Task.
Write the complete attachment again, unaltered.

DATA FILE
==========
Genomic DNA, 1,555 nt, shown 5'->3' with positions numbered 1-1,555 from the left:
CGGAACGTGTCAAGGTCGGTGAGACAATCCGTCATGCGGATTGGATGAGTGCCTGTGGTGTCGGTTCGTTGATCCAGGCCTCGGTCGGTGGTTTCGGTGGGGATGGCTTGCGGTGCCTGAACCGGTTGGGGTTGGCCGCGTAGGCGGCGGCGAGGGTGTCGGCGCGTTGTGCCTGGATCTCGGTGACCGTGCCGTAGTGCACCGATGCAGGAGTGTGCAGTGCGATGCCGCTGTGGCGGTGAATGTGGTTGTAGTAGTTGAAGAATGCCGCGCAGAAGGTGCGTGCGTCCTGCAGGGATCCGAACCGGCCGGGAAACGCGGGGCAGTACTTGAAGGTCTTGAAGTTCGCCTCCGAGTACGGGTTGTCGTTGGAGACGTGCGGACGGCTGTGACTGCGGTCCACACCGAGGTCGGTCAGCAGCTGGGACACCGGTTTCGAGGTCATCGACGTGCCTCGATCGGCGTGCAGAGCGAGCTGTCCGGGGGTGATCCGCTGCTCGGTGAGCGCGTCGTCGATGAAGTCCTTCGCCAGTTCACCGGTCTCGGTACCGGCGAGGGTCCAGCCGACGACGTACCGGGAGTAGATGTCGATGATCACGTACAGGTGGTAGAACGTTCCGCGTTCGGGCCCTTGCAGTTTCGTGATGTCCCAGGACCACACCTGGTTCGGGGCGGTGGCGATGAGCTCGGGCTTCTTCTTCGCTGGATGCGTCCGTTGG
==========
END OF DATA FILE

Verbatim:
Genomic DNA, 1,555 nt, shown 5'->3' with positions numbered 1-1,555 from the left:
CGGAACGTGTCAAGGTCGGTGAGACAATCCGTCATGCGGATTGGATGAGTGCCTGTGGTGTCGGTTCGTTGATCCAGGCCTCGGTCGGTGGTTTCGGTGGGGATGGCTTGCGGTGCCTGAACCGGTTGGGGTTGGCCGCGTAGGCGGCGGCGAGGGTGTCGGCGCGTTGTGCCTGGATCTCGGTGACCGTGCCGTAGTGCACCGATGCAGGAGTGTGCAGTGCGATGCCGCTGTGGCGGTGAATGTGGTTGTAGTAGTTGAAGAATGCCGCGCAGAAGGTGCGTGCGTCCTGCAGGGATCCGAACCGGCCGGGAAACGCGGGGCAGTACTTGAAGGTCTTGAAGTTCGCCTCCGAGTACGGGTTGTCGTTGGAGACGTGCGGACGGCTGTGACTGCGGTCCACACCGAGGTCGGTCAGCAGCTGGGACACCGGTTTCGAGGTCATCGACGTGCCTCGATCGGCGTGCAGAGCGAGCTGTCCGGGGGTGATCCGCTGCTCGGTGAGCGCGTCGTCGATGAAGTCCTTCGCCAGTTCACCGGTCTCGGTACCGGCGAGGGTCCAGCCGACGACGTACCGGGAGTAGATGTCGATGATCACGTACAGGTGGTAGAACGTTCCGCGTTCGGGCCCTTGCAGTTTCGTGATGTCCCAGGACCACACCTGGTTCGGGGCGGTGGCGATGAGCTCGGGCTTCTTCTTCGCTGGATGCGTCCGTTGG